Camille Corot (1796–1875): The Windmill
Oil on canvas | 25 x 39.5 cm | 1835-40
Corot travelled around France and painted landscapes. The motif of the windmill is from the region around Versailles. The painting is very direct in expression, and may have been painted on the spot. Corot’s many pictures of this type are often described as “small gems”, precisely evoking a mood from the place depicted.
He had trained in traditional landscape painting and often in one and the same picture mixed academic composition with less traditional approaches, for example visible brushstrokes and unexpected views of the motif.
In the history of art there is a general tendency to overlook Corot’s more anecdotal and salon-like works with mythological and religious figures or his genre pictures of female figures. Such motifs do not appear to fit so well with the image of Corot as a precursor of Impressionistic open-air painting. Nevertheless they are important in understanding that his landscapes, besides being naturalistic, also have a magical, myth-like effect, compelling in a way that can be compared to works by artists of the Barbizon School.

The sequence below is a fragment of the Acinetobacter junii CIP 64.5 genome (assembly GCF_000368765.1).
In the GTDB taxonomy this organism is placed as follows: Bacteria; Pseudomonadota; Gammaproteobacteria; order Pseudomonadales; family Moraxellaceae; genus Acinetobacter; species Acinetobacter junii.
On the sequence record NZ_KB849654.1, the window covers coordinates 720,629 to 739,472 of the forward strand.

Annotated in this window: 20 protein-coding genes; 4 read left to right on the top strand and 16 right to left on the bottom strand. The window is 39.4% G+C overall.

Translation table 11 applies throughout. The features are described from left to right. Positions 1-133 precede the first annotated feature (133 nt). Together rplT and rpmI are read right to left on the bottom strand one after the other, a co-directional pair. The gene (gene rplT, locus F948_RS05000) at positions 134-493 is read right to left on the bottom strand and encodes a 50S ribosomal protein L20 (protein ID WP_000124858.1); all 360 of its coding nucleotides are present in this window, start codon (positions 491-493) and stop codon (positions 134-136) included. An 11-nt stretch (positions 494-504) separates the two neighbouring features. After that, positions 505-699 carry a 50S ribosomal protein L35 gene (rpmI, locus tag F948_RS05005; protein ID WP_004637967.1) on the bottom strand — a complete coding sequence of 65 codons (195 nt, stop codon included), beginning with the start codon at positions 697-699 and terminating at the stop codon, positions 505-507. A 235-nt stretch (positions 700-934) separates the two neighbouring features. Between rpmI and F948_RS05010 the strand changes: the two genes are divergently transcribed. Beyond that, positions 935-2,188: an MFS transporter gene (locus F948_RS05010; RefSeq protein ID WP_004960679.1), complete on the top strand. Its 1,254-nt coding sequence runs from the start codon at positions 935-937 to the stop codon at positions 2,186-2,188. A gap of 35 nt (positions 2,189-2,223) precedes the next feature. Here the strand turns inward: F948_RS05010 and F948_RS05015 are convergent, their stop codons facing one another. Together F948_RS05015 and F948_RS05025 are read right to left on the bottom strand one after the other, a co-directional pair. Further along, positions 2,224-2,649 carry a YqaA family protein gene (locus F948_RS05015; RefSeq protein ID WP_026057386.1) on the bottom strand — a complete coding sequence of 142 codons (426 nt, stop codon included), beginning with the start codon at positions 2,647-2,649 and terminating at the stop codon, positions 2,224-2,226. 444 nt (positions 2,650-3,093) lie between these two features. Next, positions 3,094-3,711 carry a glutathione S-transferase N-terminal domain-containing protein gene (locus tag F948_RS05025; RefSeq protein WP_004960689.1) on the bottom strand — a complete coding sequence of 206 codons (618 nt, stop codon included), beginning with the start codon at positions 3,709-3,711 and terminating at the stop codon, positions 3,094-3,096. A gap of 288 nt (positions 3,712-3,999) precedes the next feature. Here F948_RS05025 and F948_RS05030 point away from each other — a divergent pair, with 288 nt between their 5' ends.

Corot is primarily known for his landscape paintings. He was one of the pioneers of open-air painting, and became a kind of father figure for the younger generation of Realists and Impressionists. A central feature of Corot’s work is his “picturesque” motifs, for example in the painted “souvenirs” (memories) from special places in France.
Motifs: Landscapes from Italy and France, sometimes with religious and mythological figures, “souvenir landscapes” and paintings with female figures.
Read more about Corot at the Musée d’Orsay’s website.